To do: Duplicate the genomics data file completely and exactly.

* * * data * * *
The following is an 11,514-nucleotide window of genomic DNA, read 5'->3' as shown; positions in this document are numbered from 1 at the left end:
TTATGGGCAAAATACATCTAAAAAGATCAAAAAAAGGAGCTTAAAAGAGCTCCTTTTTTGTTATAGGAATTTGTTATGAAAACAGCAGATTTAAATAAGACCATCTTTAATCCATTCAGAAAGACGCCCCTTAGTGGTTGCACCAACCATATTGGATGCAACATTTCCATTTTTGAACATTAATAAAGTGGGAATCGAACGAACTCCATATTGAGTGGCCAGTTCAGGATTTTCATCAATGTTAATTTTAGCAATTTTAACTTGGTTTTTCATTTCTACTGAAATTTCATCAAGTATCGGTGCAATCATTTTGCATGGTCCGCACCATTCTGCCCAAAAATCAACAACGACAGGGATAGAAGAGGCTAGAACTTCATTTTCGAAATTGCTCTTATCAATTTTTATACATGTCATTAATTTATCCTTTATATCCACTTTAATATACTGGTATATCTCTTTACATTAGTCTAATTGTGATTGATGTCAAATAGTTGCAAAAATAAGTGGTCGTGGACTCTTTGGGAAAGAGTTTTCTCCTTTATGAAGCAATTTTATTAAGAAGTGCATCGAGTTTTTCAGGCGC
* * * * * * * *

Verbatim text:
The following is an 11,514-nucleotide window of genomic DNA, read 5'->3' as shown; positions in this document are numbered from 1 at the left end:
TTATGGGCAAAATACATCTAAAAAGATCAAAAAAAGGAGCTTAAAAGAGCTCCTTTTTTGTTATAGGAATTTGTTATGAAAACAGCAGATTTAAATAAGACCATCTTTAATCCATTCAGAAAGACGCCCCTTAGTGGTTGCACCAACCATATTGGATGCAACATTTCCATTTTTGAACATTAATAAAGTGGGAATCGAACGAACTCCATATTGAGTGGCCAGTTCAGGATTTTCATCAATGTTAATTTTAGCAATTTTAACTTGGTTTTTCATTTCTACTGAAATTTCATCAAGTATCGGTGCAATCATTTTGCATGGTCCGCACCATTCTGCCCAAAAATCAACAACGACAGGGATAGAAGAGGCTAGAACTTCATTTTCGAAATTGCTCTTATCAATTTTTATACATGTCATTAATTTATCCTTTATATCCACTTTAATATACTGGTATATCTCTTTACATTAGTCTAATTGTGATTGATGTCAAATAGTTGCAAAAATAAGTGGTCGTGGACTCTTTGGGAAAGAGTTTTCTCCTTTATGAAGCAATTTTATTAAGAAGTGCATCGAGTTTTTCAGGCGC